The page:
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Lawyer-Linguist  Identity Verified
Portugal
Local time: 09:47
Dutch to English
+ ...
Put it this way Jan 1, 2008

islander1974 wrote:

Thanks for the input Debs. The ATA in the US does seem rather more visible - and they also have a cool magazine they send me each month!!


This side of the "pond", virtually everyone in the industry has heard of ATA certification. Very few will know what ATIO certification is and will have to look it up.

I'm not knocking the latter (at all) or even praising the former, but if you're not living in Canada, it makes sense to get the one that agencies all over are going to recognise. If you find Canadian agencies really want the ATIO after you've got the ATA, then it's something you'll have to look at doing additionally at some stage.

It's a question of perception and branding to some extent, but if you're going to spend the money, get the best ROI (first).

Happy New Year
Debs


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Suzette Martin-Johnson
Canada
Member (2007)
French to English
+ ...
TOPIC STARTER
Thanks again Jan 2, 2008

The irony of all this is that the ATIO requires about 5* the paperwork requested by the ATA just to for the privilege of sitting its exam. Go figure! After reflection and advice, I sent an e-mail last night asking to be allowed to sit the exam in the future. I really don't think I am up to travelling to Toronto just for a mysterious exam at the last minute, but would really like to do it when I can combine the trip with some other purpose. Hope they will understand.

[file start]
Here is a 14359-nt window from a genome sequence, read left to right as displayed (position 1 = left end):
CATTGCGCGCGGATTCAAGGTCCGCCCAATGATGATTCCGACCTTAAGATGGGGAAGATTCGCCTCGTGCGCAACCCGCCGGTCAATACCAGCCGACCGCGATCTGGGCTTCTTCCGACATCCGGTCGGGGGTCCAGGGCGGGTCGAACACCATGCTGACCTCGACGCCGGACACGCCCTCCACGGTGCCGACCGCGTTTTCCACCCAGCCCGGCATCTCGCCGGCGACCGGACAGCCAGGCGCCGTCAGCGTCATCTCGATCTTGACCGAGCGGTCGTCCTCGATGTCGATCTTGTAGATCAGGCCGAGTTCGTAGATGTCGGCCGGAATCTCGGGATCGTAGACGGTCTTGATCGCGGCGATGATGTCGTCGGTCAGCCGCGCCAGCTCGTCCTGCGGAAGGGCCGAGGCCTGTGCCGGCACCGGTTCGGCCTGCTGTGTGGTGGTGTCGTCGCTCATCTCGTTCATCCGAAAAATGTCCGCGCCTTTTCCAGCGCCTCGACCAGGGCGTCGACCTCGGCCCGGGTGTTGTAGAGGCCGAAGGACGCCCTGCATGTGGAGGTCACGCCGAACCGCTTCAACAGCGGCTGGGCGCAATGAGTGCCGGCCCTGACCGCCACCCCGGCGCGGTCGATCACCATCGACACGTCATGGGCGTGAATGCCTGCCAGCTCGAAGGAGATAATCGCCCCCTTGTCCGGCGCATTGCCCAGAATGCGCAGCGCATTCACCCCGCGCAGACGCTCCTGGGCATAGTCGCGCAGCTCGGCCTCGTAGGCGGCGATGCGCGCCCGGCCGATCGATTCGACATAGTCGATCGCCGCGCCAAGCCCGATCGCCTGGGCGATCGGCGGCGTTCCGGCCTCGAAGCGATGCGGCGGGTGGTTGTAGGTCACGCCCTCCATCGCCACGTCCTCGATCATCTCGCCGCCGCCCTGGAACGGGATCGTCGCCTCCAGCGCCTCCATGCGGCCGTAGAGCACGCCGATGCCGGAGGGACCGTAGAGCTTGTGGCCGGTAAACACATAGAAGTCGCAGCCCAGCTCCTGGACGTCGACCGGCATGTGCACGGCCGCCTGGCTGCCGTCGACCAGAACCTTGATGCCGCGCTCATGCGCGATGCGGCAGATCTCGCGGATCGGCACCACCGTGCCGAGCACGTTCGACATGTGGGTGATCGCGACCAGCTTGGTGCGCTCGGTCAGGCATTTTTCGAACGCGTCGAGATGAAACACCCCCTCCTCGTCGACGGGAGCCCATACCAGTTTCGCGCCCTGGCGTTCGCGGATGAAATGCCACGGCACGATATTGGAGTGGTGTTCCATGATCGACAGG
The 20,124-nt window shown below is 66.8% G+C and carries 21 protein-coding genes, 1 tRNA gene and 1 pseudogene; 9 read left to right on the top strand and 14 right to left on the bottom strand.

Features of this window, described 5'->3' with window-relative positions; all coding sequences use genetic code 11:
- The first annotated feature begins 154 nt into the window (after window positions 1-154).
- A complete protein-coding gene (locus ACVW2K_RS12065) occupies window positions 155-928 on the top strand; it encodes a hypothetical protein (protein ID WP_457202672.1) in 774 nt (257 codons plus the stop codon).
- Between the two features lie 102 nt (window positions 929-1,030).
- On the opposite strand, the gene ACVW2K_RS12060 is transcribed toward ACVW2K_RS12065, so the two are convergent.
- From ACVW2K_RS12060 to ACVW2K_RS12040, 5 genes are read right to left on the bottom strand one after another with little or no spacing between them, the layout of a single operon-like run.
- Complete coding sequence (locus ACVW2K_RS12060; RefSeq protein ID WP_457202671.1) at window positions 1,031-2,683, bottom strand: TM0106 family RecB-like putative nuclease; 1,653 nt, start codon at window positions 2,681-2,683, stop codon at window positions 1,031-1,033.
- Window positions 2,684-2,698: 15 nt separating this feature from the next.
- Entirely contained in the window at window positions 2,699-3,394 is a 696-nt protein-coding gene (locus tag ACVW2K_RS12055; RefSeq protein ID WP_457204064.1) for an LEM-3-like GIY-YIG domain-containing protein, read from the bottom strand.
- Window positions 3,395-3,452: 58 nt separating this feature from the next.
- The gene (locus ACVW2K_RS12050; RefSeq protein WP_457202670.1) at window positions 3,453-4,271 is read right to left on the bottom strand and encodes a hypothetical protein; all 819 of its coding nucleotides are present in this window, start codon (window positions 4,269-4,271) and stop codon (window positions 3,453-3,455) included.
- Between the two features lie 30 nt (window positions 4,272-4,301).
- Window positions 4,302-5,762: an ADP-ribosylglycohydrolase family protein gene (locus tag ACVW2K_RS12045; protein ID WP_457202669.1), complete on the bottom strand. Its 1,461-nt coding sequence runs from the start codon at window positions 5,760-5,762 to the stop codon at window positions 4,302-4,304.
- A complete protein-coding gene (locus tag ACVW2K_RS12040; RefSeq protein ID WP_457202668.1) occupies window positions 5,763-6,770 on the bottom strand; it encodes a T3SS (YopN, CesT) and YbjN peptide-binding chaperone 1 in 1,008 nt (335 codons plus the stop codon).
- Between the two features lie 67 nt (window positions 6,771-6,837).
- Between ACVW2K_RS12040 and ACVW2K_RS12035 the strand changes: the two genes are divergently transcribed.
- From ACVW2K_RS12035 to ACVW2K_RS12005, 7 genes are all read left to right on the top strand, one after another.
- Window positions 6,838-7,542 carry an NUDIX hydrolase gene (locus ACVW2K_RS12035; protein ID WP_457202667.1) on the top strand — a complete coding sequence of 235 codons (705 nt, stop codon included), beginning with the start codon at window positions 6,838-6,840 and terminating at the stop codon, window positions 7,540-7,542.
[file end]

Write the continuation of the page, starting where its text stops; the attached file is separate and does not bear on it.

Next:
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isarcat
Local time: 04:47
Portuguese to English
+ ...
I know this is old BUT Jul 1, 2009

...perhaps it will help someone else here reading this forum.

ATIO is a provincial association and (from their website) is also "the first translators' association in the world whose certified members are deemed professionals by law, for in February 1989 the Province of Ontario granted a reserved title for certified members of ATIO through the Association of Translators and Interpreters Act, 1989."

ATA and similar organizations do not have nearly this kind of legal standing. Each province in Canada has its own sister association (e.g. ATINS in Nova Scotia) and together they "comprise the Canadian Translators, Terminologists and Interpreters Council (CTTIC), which is a member of the International Federation of Translators (FIT)."

All this to say that standards are high and they require lots of documentation and stringent tests because members have reserved title -- to be a certified translator in Canada is kind of a big deal and you have to meet national standards to be granted legal standing.... So yes, it may not have the visibility of ATA, but it sure has more prestige. In Canada to freelance for the government and certain other organizations you do need certification from one of the CTTIC associations. If you're not working here, well, you don't need it. However, in the translation world it DOES mean SOMETHING more than ATA certification (which by the way, I'm not denigrating --- just saying it's not the same type of organization and does not offer the same type of standing).

Having said this, most Translation Bureau translators are not certified (and are frankly at the top of the profession...) but they're a totally different animal....

Isa R.


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Ukyuu  Identity Verified
France
Local time: 10:47
French to English
+ ...
It has helped Oct 9, 2009

Thank you Isarcat, you at the very least helped me around.

I am just a newcomer to Proz and a newcomer to the world of translation, therefore this kind of explanation are really helpfull.

Ukyuu.


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ATIO French-English exam dilemma